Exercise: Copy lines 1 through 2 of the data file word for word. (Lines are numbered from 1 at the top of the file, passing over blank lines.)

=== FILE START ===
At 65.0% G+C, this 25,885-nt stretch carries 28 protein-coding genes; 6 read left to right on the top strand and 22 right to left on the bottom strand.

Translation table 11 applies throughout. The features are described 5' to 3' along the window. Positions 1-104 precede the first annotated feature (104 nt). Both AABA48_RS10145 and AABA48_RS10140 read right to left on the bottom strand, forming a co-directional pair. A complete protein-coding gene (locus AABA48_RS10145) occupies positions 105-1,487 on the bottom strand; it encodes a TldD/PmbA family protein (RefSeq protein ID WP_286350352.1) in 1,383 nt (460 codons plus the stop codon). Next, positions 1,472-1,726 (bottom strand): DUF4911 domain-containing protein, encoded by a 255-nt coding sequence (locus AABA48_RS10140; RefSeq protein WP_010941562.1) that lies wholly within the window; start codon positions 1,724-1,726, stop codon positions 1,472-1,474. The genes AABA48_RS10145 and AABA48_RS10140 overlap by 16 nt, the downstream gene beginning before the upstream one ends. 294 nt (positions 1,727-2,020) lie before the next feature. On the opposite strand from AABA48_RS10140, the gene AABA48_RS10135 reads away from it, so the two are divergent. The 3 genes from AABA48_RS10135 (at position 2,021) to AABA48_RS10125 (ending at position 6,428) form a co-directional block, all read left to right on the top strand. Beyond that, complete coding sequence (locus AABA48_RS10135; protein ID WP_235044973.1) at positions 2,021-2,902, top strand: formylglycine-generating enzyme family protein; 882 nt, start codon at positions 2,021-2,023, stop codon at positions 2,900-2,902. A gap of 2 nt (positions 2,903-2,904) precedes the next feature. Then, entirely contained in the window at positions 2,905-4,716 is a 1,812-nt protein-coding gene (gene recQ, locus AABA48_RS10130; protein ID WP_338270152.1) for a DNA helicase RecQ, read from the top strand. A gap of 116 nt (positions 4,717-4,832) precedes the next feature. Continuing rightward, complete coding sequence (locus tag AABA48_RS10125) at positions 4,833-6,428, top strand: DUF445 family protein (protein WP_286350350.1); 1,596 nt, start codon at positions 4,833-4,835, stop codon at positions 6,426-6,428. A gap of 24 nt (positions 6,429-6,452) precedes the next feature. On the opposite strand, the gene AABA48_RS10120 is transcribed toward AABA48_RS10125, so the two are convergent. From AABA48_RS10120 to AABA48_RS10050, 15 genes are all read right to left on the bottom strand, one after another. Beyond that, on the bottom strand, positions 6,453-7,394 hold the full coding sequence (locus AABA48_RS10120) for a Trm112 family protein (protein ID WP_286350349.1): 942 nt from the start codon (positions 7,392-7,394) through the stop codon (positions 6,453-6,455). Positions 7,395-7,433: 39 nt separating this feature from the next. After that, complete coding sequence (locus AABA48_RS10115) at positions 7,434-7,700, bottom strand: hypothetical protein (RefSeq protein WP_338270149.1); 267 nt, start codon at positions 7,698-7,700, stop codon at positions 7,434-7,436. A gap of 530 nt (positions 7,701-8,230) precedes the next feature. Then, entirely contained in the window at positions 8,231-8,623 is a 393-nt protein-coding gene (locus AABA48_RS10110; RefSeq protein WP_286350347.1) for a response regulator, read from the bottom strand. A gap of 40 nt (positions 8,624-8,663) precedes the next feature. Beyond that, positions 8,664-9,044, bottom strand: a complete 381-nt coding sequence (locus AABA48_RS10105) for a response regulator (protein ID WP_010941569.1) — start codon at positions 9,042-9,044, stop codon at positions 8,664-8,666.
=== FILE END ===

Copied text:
At 65.0% G+C, this 25,885-nt stretch carries 28 protein-coding genes; 6 read left to right on the top strand and 22 right to left on the bottom strand.

Translation table 11 applies throughout. The features are described 5' to 3' along the window. Positions 1-104 precede the first annotated feature (104 nt). Both AABA48_RS10145 and AABA48_RS10140 read right to left on the bottom strand, forming a co-directional pair. A complete protein-coding gene (locus AABA48_RS10145) occupies positions 105-1,487 on the bottom strand; it encodes a TldD/PmbA family protein (RefSeq protein ID WP_286350352.1) in 1,383 nt (460 codons plus the stop codon). Next, positions 1,472-1,726 (bottom strand): DUF4911 domain-containing protein, encoded by a 255-nt coding sequence (locus AABA48_RS10140; RefSeq protein WP_010941562.1) that lies wholly within the window; start codon positions 1,724-1,726, stop codon positions 1,472-1,474. The genes AABA48_RS10145 and AABA48_RS10140 overlap by 16 nt, the downstream gene beginning before the upstream one ends. 294 nt (positions 1,727-2,020) lie before the next feature. On the opposite strand from AABA48_RS10140, the gene AABA48_RS10135 reads away from it, so the two are divergent. The 3 genes from AABA48_RS10135 (at position 2,021) to AABA48_RS10125 (ending at position 6,428) form a co-directional block, all read left to right on the top strand. Beyond that, complete coding sequence (locus AABA48_RS10135; protein ID WP_235044973.1) at positions 2,021-2,902, top strand: formylglycine-generating enzyme family protein; 882 nt, start codon at positions 2,021-2,023, stop codon at positions 2,900-2,902. A gap of 2 nt (positions 2,903-2,904) precedes the next feature. Then, entirely contained in the window at positions 2,905-4,716 is a 1,812-nt protein-coding gene (gene recQ, locus AABA48_RS10130; protein ID WP_338270152.1) for a DNA helicase RecQ, read from the top strand. A gap of 116 nt (positions 4,717-4,832) precedes the next feature. Continuing rightward, complete coding sequence (locus tag AABA48_RS10125) at positions 4,833-6,428, top strand: DUF445 family protein (protein WP_286350350.1); 1,596 nt, start codon at positions 4,833-4,835, stop codon at positions 6,426-6,428. A gap of 24 nt (positions 6,429-6,452) precedes the next feature. On the opposite strand, the gene AABA48_RS10120 is transcribed toward AABA48_RS10125, so the two are convergent. From AABA48_RS10120 to AABA48_RS10050, 15 genes are all read right to left on the bottom strand, one after another. Beyond that, on the bottom strand, positions 6,453-7,394 hold the full coding sequence (locus AABA48_RS10120) for a Trm112 family protein (protein ID WP_286350349.1): 942 nt from the start codon (positions 7,392-7,394) through the stop codon (positions 6,453-6,455). Positions 7,395-7,433: 39 nt separating this feature from the next. After that, complete coding sequence (locus AABA48_RS10115) at positions 7,434-7,700, bottom strand: hypothetical protein (RefSeq protein WP_338270149.1); 267 nt, start codon at positions 7,698-7,700, stop codon at positions 7,434-7,436. A gap of 530 nt (positions 7,701-8,230) precedes the next feature. Then, entirely contained in the window at positions 8,231-8,623 is a 393-nt protein-coding gene (locus AABA48_RS10110; RefSeq protein WP_286350347.1) for a response regulator, read from the bottom strand. A gap of 40 nt (positions 8,624-8,663) precedes the next feature. Beyond that, positions 8,664-9,044, bottom strand: a complete 381-nt coding sequence (locus AABA48_RS10105) for a response regulator (protein ID WP_010941569.1) — start codon at positions 9,042-9,044, stop codon at positions 8,664-8,666.